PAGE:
Challenges and Rewards of a culturally-informed approach to mental health | Jessica Dere | TEDxUTSC

thank you it's truly an honor to be here I would like to start my talk today with a little exercise introducing you to a person named Pat Pat is 31 years old and lives at home with one sibling and their parents Pat has always lived in the family home and would not consider moving out to live alone except after getting married Pat's parents always play a significant role in making decisions about all aspects of Pat's life including education work decisions Pat's friendships and romantic life this has been the case since Pat was a child Pat rarely makes decisions without consulting family members and rarely expresses disagreement with others out of fear of disapproval or loss of support Pat feels very uncomfortable when alone and tends to cling to others out of fear of being abandoned now take a moment to picture Pat are you picturing a young man a young woman are you picturing a person of a particular ethnic or cultural background maybe similar to your own or different and consider for a moment whether such information would make a difference in how you think about Pat and whether or not you think that Pat might have some kind of mental health concern now what if I added the following information specifying that Pat is Patricia Lee and that she and her family emigrated to Canada from China when she was 5 years old or the following where Pat is Patrick Smith whose maternal and paternal grandparents immigrated to Canada from the United Kingdom and whose parents grew up in the Toronto area judging from some faces that I can see this information indeed makes a difference in how you think about Pat simply adding some basic demographic information can significantly shift how we think about the very same behavior this exercise has elicited similar responses in my classroom when I have used it in teaching about personality disorders which offer a particularly striking example of the need to consider cultural factors when defining mental illness since they are themselves defined by patterns of behavior that deviate from cultural expectations I used it to exercise to introduce the role of cultural factors in thinking about mental health and illness and to introduce the central idea that culture matters in my experience once introduced to this idea people seem to intuitively know that culture makes a difference when thinking about mental health and mental illness without specifically talking about cultural differences and things like parent-child relationships independence and interdependence or assertiveness we seem to just know that it makes a difference if we're talking about Patricia or Patrick but not only does culture matter when it comes to mental health it is fundamental many people including myself argue that a culturally informed approach is really critical to effective health care and that only by including cultural factors in our discussions of this field will we truly make advances recently a group of medical and social scientists writing in one of the world's most prestigious medical journals stated the following that the systematic neglect of culture in health and healthcare is the single biggest barrier to the advancement of the highest standard of health worldwide a pretty powerful statement so this is great I see a number of you nodding and you seem to be an agreement that reflecting on Pat illustrates for you at least at a basic level the importance of considering cultural questions when it comes to mental health but stopping here would be problematic for a number of reasons first of all I still have 15 minutes and 52 seconds left on the clock but more importantly stopping here could serve to reinforce certain cult stereotypes contrasting the leaves versus the Smiths and would not really leave you with any idea of how to actually go about considering cultural factors or worse it might leave you with an overly simplistic idea of how to do this suggesting perhaps that simply knowing a person's ethnic background or immigration history provides enough information to really understand the meaning of their behaviors and relationships so acknowledging that culture matters is a crucial initial step sort of like a first piece of a puzzle but we need to go much further so if knowing Pat's cultural background is like having a first piece of the puzzle much more needs to be learned before getting even close to a complete picture for example based on common cultural ideas you may have had the sense that the description of Pat's behavior became somehow more acceptable when it was Patricia a young woman of Chinese Canadian background compared to Patrick a young man and second-generation Canadian of British descent however although interdependence and social harmony are values more commonly endorsed among people of Chinese background compared to Western European background is it necessarily the case that Patricia's parents are happy with her level of dependence upon them maybe their migration to Canada was partially driven by their own traits of independence and they are really quite concerned that their daughter has not developed greater autonomy or self-reliance maybe Patricia has never felt that she fits in among her peers and really feels incapable of attaining the level of Independence as encouraged by her parents on the other hand although independence and autonomy are commonly endorsed values in North America maybe its normative within Patrick's family to defer to one's parents and to view life decisions as communal endeavors these examples illustrate that we cannot simply make sweeping assumptions about people purely based on their cultural background nor can we make simple comparisons or distinctions people simply because they're from different contexts now this might suggest to you then that cultural information is of not much use at all and that we should simply focus on the individual and their unique experiences but this would also be problematic and incomplete because to truly understand Patricia Lee's experience we must know that her parents level of emphasis on independence may be relatively uncommon uncommon within their cultural community and on the other hand or similarly Patrick Smith's experience of his level of dependence upon his family would likely carry different meaning if he and his family were from a cultural community that particularly emphasized family bonds so in other words in order to really develop a full understanding of mental health we must develop an understanding of individuals in context so this discussion illustrates one of the key challenges of a culturally informed approach to mental health and in teaching this field to undergraduate students I have the privileged opportunity of working with them as they wrestle with these very types of challenges the path that I often see my students take is one of initial excitement as they engage with the idea that culture matters and often tend to appreciate the in-depth discussion of a topic that tends to be lacking or minimized in teachings about mental health this initial excitement though then turns often to some level of feeling overwhelmed as they begin to really grapple with the complexity of culture and begin to recognize the number of different factors to consider and questions to pose in helping my students to navigate these questions it has helped me to distill my own thinking about this field and how best to teach it I recognize that dealing with cultural matters can indeed be daunting and I also have the concern that feeling overwhelmed can sometimes lead to the avoidance of new ideas or experiences so with that in mind I propose to suggestions that I believe can help people to engage with a culturally informed approach to mental health rather than avoidant and these are to take a stance of informed curiosity and to ask different questions and ask questions differently so a stance of informed curiosity stands in contrast to some models of culture and mental health which suggests that one needs to be an expert in a particular cultural group in order to work with or understand the experiences of a member of that group for example many articles and book chapters talk about working with Asian clients or working with Hispanic clients although well intentioned that type of approach can it invert n't lead to the perpetuation of cultural stereotypes there's the assumption at least at some level that members of a given group share values beliefs and experiences simply based on group membership though that can be the case it is certainly not necessarily true a clinician working from such a perspective may have easily assumed that Patricia leaves level of dependence upon her family was encouraged or supported I have also always found the more expertise based approach problematic from a personal perspective as the daughter of a Chinese Canadian father and Anglo Canadian mother born and raised in bilingual Montreal with English as a first language there is unlikely to ever be a book chapter devoted to working with people of my particular cultural makeup I think my own lived experience as a person of mixed cultural heritage informs my thinking about culture and how it plays a role in mental health and my experience also plays a role in my emphasis on a stance of informed curiosity rather than expertise I believe that such a stance promotes an attitude of humility and really encourages one to develop hypotheses and questions rather than make assumptions so one of the key ways that I work to promote a stance of informed curiosity among my students is by helping them to ask different questions and ask questions differently about mental health my own passion for the area of culture and mental health really began when I took a course an introductory course in medical anthropology in the second year of my undergraduate studies this course proved to be a key turning point in my academic path and looking back I think that one of its lasting effects was that it forced me to ask different questions about health and mental health questions to which I had not previously been exposed in my psychology courses working with a different discipline with its own set of theories and frameworks also instilled in me the value of asking questions differently in many ways that course forced me to reevaluate ideas I had previously taken for granted and that type of experience is often at the heart of cultural discussions about mental health the interdisciplinary nature of my early experience also corresponds to the interdisciplinarity that often characterizes discussions of culture and mental health thinking back to that image of the complex set of puzzle pieces a cultural approach to mental health truly benefits the from the integration of different perspectives each offering their own sets and types of questions now taking a stance of informed curiosity by no means minimizes the importance of developing in-depth knowledge and cultural matters rather the emphasis is on how to engage with this knowledge with a focus really on gaining awareness of the wide range of cultural differences that exist in human experience so as to be equipped to pose informed questions we know from cultural psychology research that there are significant cultural differences across the spectrum of psychological domains including in cognitive and perceptual processes regarded as basic and therefore often assumed to be universal for example we know that there are significant cultural differences in how people perceive the world such as to what extent they focus on background information when examining a photograph versus focusing on photographs central figure we also know that there are significant differences in how people think about the world such as to what extent they use contextual information when grouping different objects together these types of differences suggest that some of you may be viewing the slide behind me as a single holistic image whereas others may be more focused on specific constituent parts more directly relevant to mental health we also know that cultural context plays a profound role in what types of emotions people most value and want to feel and how and with whom they express those emotions in some cultural contexts feeling proud is closely associated with generally feeling good whereas in other contexts the individual focus that pride entails makes it less desirable and there is a large literature demonstrating important cultural differences in how people define the very notion of the self for some the self is truly an autonomous and individual entity whereas for others their ideas about the self include close interpersonal connections so cultural differences in domains such as these should directly inform our thinking about mental health and illness if culture plays such a profound role when things are going right it must surely play a similar role when things go awry how people experience profound shifts in their emotional life is deeply influenced by their values and beliefs about emotions and when and with whom it is appropriate to share their emotions in some cultural contexts physical symptoms of major depression tend to be more strongly emphasized compared to psychological symptoms and this may be linked to cultural differences in values about emotion so at this point I have likely convinced you of a number of the challenges of taking a culturally informed approach to mental health and I have offered some suggestions about how to engage with these challenges but hopefully I have also at least planted the seed that there are rewards to be had well not surprisingly I personally believe that the rewards at the level of research clinical care and teaching about mental health are numerous and profound and ultimately far outweigh the challenges at a research level in order to build a comprehensive understanding of mental illness we must integrate cultural factors as suggested by the quote near the start of my talk we neglect culture at our own peril if what it means to be sad and to share the sadness with others is profoundly impacted by our values and beliefs about emotion then we will never develop a complete understanding of severe sadness or depression without a cultural approach from a clinical perspective integrating cultural factors into our assessment of a person's distress is crucial to really understand their experience and can contribute to improve treatment we know from research that treatments that integrate a person's own cultural beliefs about the causes of their distress are more effective than treatments that do not how best to integrate cultural factors into treatment is an area of ongoing investigation and debate but begins with the argument that culture makes a difference and thirdly at the level of learning about mental health for students and the general public more broadly the rewards of a culturally informed approach include greater open-mindedness increased understanding of experience is different from one's own and less stereotyping this approach also offers new perspectives about ideas already learned about mental health these are all rewards that my own students have specifically talked about when discussing the benefits of learning about this field so my hope then for today is that you walk away with some of this increased open-mindedness curiosity and an interest in asking different questions about mental health all rooted in the central premise that culture thank you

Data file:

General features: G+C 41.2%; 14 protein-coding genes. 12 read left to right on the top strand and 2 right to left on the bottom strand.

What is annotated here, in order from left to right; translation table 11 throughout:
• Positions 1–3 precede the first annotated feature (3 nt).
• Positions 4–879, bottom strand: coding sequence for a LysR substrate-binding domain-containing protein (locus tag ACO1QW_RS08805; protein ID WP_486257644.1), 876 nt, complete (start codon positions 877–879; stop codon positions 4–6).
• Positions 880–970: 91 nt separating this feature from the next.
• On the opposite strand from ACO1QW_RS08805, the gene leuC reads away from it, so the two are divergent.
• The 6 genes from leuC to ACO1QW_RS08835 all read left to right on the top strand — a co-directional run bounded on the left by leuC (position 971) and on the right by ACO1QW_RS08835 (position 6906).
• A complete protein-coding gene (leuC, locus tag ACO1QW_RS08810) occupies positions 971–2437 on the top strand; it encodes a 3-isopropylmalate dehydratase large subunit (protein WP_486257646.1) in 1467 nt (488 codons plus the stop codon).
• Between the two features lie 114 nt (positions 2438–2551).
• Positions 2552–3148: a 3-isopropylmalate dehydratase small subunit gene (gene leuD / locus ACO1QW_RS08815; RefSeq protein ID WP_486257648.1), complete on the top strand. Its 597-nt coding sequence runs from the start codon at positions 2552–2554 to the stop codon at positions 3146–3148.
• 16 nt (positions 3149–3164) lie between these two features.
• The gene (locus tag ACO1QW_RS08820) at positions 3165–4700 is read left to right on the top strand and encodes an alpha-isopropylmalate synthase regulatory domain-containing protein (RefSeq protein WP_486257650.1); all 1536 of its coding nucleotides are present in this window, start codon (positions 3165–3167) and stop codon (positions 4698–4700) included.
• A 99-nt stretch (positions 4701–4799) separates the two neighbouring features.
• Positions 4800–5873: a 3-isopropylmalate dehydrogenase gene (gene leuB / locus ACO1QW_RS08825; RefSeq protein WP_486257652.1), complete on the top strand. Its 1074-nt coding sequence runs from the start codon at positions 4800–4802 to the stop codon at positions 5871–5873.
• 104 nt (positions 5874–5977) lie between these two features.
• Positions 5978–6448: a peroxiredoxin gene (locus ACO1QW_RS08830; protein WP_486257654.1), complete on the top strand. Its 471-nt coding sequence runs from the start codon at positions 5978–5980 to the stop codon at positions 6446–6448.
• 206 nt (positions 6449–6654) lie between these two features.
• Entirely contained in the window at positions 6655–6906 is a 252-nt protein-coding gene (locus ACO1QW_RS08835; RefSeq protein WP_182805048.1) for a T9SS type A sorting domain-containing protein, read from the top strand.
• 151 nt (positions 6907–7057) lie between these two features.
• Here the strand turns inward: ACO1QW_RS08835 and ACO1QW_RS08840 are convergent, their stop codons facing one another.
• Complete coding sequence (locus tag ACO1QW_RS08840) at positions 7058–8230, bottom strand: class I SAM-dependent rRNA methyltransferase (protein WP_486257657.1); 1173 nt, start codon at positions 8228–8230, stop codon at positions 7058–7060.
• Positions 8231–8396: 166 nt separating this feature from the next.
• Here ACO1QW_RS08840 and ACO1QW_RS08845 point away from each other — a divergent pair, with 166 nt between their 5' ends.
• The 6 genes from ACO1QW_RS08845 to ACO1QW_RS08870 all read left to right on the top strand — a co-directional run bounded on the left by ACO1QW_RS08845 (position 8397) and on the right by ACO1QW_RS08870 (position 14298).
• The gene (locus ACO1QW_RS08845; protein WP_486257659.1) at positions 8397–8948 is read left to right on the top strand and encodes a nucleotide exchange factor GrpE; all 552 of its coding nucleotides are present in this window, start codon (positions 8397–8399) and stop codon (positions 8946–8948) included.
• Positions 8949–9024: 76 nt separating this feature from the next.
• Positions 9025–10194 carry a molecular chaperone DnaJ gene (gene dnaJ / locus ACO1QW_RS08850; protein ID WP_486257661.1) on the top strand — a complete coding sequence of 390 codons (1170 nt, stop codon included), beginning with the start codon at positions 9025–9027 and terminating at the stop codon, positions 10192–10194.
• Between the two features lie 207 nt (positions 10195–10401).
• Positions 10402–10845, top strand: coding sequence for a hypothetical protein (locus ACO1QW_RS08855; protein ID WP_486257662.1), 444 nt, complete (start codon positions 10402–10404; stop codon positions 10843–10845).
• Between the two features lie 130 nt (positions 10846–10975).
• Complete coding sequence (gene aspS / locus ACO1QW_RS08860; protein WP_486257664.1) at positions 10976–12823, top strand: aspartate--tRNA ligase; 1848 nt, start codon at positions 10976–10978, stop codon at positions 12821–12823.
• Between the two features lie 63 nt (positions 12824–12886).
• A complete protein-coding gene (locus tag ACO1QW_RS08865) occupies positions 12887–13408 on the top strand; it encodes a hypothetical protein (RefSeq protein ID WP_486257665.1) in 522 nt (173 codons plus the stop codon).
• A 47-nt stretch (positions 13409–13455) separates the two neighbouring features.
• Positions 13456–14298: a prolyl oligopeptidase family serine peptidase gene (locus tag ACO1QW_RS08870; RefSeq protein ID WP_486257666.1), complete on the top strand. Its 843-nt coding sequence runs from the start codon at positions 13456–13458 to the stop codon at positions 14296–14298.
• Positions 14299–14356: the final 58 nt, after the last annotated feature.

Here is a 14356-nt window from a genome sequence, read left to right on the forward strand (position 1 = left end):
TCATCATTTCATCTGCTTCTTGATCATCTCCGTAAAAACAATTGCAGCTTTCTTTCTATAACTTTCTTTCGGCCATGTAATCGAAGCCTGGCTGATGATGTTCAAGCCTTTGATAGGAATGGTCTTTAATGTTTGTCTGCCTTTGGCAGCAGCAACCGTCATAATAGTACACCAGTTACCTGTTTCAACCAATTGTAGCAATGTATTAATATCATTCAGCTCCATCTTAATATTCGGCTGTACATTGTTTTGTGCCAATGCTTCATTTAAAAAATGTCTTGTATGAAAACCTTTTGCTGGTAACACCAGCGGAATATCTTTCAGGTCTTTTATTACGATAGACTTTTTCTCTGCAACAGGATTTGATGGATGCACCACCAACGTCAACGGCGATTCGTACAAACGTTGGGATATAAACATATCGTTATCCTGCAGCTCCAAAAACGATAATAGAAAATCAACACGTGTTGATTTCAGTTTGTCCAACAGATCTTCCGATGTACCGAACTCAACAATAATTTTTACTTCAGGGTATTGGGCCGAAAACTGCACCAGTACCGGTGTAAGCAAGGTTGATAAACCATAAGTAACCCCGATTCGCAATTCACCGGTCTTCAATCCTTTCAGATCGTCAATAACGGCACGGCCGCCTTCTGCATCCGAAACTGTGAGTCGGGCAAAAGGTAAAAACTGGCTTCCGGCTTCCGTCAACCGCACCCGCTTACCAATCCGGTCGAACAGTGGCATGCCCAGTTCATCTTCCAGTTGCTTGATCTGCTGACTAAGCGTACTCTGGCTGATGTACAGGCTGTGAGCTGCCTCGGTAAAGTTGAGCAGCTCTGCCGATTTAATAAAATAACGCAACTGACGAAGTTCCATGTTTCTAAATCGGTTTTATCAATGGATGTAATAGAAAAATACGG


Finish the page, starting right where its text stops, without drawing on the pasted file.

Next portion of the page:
1. There exists no mental illness. Minds don't get diseased. Psychiatry is disease mongering for profit. Pseudoscience cult, shameful.

  2. PROFOUND !!!
    Thank you so much for emphasizing this much-needed approach to mental health, counseling and all other caring professions !

Leave a Reply

(*) Required, Your email will not be published